Mac OS X is a wonder. When it comes to personal information management, entertainment and the Internet, it’s got all the basics covered. Beyond that, there are a handful of “essential” apps most Mac owners install on a new machine within minutes of booting it up for the first time. Handbrake is undoubtedly one of those essentials. And it just got a serious new upgrade.
Handbrake is a very handy (pun intended) DVD-ripping utility that converts DVDs to self-contained video files that can be played back on a computer or mobile device. (Contrary to the outright lies of major motion picture studios, there’s nothing wrong with having digital backups of movies you already own). In addition, DVDs can be converted into a number of formats, resolutions and aspect ratios. For many years, it has served as the single easiest way to get my movies off-of DVD discs and onto my iPods, iPhones and even my PSP.
The latest release, Handbrake 0.9.4, includes support for Snow Leopard, and is also available in 64-bit editions for both Leopard and Snow Leopard. It also adds the ability to include multiple subtitle tracks to exported video and a new “live preview” for viewing the likely outcome of an export before committing to a lengthy rip.
According to the release notes on the Handbrake website, the latest version includes new features like “macroblock tree rate control” and “weighted P-Frame prediction.” I’ve absolutely no idea what any of that means, and although they do provide links to explanatory articles, it made my head swim. I’ll just assume it’s all very swish and futuristic and good for my rips.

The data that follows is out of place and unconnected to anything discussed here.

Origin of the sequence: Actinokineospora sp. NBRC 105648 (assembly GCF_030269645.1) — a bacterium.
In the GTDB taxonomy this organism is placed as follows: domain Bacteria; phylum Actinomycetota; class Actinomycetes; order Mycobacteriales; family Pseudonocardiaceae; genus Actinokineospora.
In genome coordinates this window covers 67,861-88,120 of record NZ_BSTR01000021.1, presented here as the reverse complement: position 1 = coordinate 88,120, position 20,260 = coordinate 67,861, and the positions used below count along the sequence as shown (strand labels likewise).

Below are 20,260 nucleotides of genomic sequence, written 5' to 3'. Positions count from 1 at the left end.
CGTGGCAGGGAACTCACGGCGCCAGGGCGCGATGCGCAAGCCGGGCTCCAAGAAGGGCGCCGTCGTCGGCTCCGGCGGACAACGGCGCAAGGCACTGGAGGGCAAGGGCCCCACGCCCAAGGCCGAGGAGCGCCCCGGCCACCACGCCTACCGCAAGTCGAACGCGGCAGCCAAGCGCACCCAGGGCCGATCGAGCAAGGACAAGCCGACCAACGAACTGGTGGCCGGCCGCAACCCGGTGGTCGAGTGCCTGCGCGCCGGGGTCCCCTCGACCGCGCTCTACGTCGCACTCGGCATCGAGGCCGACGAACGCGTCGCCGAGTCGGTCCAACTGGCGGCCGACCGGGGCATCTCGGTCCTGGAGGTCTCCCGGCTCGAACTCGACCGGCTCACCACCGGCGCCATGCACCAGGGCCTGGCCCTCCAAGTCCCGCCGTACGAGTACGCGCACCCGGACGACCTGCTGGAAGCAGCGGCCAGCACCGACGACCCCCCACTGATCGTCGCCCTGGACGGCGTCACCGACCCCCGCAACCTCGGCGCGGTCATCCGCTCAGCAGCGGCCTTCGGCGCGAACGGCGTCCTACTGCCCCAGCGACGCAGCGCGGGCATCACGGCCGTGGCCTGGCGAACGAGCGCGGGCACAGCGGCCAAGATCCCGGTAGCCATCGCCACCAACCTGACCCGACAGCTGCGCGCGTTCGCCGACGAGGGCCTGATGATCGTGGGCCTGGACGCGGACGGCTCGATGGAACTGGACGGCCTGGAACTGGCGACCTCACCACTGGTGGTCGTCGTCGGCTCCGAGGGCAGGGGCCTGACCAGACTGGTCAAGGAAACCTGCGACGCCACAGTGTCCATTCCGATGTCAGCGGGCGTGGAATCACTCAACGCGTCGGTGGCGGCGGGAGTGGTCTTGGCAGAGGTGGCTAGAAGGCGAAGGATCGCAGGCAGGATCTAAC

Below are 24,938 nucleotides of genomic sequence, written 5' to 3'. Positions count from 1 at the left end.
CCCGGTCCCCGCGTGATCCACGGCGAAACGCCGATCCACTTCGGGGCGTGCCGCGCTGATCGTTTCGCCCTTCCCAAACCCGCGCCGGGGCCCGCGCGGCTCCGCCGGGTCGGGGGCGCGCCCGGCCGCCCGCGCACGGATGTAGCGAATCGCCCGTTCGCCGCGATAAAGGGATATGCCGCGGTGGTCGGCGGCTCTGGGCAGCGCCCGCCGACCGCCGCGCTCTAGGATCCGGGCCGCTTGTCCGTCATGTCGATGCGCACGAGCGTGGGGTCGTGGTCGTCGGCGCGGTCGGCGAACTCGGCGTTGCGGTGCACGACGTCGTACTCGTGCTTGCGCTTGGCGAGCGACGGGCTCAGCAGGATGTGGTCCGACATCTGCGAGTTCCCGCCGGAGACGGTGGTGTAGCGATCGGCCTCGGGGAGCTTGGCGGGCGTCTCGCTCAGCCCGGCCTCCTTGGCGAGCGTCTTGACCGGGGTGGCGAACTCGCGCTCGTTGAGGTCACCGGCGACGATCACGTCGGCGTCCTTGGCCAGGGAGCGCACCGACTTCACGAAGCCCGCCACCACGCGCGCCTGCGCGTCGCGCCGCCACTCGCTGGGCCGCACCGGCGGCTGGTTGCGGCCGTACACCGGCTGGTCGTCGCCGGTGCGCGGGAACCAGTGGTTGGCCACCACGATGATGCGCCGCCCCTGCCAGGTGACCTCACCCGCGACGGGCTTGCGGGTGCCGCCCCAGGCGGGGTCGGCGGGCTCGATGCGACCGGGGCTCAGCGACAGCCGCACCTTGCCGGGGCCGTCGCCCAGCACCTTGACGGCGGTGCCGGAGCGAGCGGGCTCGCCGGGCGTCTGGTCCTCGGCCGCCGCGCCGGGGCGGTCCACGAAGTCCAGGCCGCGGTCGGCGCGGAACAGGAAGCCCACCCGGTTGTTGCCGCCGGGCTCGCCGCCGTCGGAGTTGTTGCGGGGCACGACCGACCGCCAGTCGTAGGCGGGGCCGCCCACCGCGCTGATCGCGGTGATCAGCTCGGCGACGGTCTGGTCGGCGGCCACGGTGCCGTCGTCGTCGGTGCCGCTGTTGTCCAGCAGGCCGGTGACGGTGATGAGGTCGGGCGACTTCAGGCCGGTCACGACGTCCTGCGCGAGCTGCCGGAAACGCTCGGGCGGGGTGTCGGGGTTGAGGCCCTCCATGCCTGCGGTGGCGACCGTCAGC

The introduction of a 64-bit version is good news for those of us using true 64-bit multi-core processors, though the performance increase is a fairly modest 10 percent. The software also supports non-DVD encoding, which is great news for those of us who do a lot of video editing. (I prefer to use Final Cut but often have to import raw data into iMovie only to export it out to a format Final Cut will accept. Handbrake won’t cut out this extra conversion step, but it performs far faster than the monolith that is iMovie and provides more flexibility in export formats.)
It’s not all about video, either. Handbrake offers great audio encoding options, including the newly-added ability to encode AAC using OS X’s Core Audio (which means far higher quality than was possible previously).
Of course, there are a lot of other software titles that offer similar functionality (Aimersoft’s popular DVD Ripper, for instance) but Handbrake is free. Although this means it has no official support, it does enjoy an active and enthusiastic user community so if you get stuck you won’t have far to go to find answers and help.
If you are using a 64 bit machine and want to get the full 64-bit goodness from Handbrake, you’ll need the 64-bit version of VLC Player, the latest nightly builds of which can be found here. (Please note that VLC Player 64-bit is beta software and as such offers no end-user support.) Handbrake 0.9.4 is available from the Handbrake website now.